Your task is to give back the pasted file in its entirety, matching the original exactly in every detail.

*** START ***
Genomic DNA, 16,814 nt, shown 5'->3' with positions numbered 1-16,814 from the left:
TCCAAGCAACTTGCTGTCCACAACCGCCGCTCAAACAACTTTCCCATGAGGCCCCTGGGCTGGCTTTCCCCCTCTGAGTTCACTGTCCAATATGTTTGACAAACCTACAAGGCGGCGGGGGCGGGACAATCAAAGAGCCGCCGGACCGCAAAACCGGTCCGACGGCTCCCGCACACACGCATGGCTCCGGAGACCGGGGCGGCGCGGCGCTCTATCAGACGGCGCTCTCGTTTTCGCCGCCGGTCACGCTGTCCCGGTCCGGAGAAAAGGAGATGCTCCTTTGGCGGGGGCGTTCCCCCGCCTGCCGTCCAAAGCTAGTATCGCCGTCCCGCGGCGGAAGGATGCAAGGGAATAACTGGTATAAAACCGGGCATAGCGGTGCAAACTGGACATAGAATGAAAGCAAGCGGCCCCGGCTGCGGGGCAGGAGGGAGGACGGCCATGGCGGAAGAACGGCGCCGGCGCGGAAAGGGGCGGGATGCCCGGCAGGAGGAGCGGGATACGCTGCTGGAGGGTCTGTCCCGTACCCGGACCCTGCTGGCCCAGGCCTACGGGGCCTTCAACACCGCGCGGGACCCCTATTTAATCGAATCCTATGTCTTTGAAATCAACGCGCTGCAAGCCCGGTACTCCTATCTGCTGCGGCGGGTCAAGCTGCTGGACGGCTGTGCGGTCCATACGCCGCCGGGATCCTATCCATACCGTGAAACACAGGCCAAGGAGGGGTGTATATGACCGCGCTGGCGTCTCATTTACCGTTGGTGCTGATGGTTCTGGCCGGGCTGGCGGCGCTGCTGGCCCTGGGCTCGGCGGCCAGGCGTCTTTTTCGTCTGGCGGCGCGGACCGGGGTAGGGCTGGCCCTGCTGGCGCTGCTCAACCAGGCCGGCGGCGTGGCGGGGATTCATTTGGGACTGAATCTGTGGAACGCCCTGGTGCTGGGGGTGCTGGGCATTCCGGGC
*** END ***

Genomic DNA, 16,814 nt, shown 5'->3' with positions numbered 1-16,814 from the left:
TCCAAGCAACTTGCTGTCCACAACCGCCGCTCAAACAACTTTCCCATGAGGCCCCTGGGCTGGCTTTCCCCCTCTGAGTTCACTGTCCAATATGTTTGACAAACCTACAAGGCGGCGGGGGCGGGACAATCAAAGAGCCGCCGGACCGCAAAACCGGTCCGACGGCTCCCGCACACACGCATGGCTCCGGAGACCGGGGCGGCGCGGCGCTCTATCAGACGGCGCTCTCGTTTTCGCCGCCGGTCACGCTGTCCCGGTCCGGAGAAAAGGAGATGCTCCTTTGGCGGGGGCGTTCCCCCGCCTGCCGTCCAAAGCTAGTATCGCCGTCCCGCGGCGGAAGGATGCAAGGGAATAACTGGTATAAAACCGGGCATAGCGGTGCAAACTGGACATAGAATGAAAGCAAGCGGCCCCGGCTGCGGGGCAGGAGGGAGGACGGCCATGGCGGAAGAACGGCGCCGGCGCGGAAAGGGGCGGGATGCCCGGCAGGAGGAGCGGGATACGCTGCTGGAGGGTCTGTCCCGTACCCGGACCCTGCTGGCCCAGGCCTACGGGGCCTTCAACACCGCGCGGGACCCCTATTTAATCGAATCCTATGTCTTTGAAATCAACGCGCTGCAAGCCCGGTACTCCTATCTGCTGCGGCGGGTCAAGCTGCTGGACGGCTGTGCGGTCCATACGCCGCCGGGATCCTATCCATACCGTGAAACACAGGCCAAGGAGGGGTGTATATGACCGCGCTGGCGTCTCATTTACCGTTGGTGCTGATGGTTCTGGCCGGGCTGGCGGCGCTGCTGGCCCTGGGCTCGGCGGCCAGGCGTCTTTTTCGTCTGGCGGCGCGGACCGGGGTAGGGCTGGCCCTGCTGGCGCTGCTCAACCAGGCCGGCGGCGTGGCGGGGATTCATTTGGGACTGAATCTGTGGAACGCCCTGGTGCTGGGGGTGCTGGGCATTCCGGGC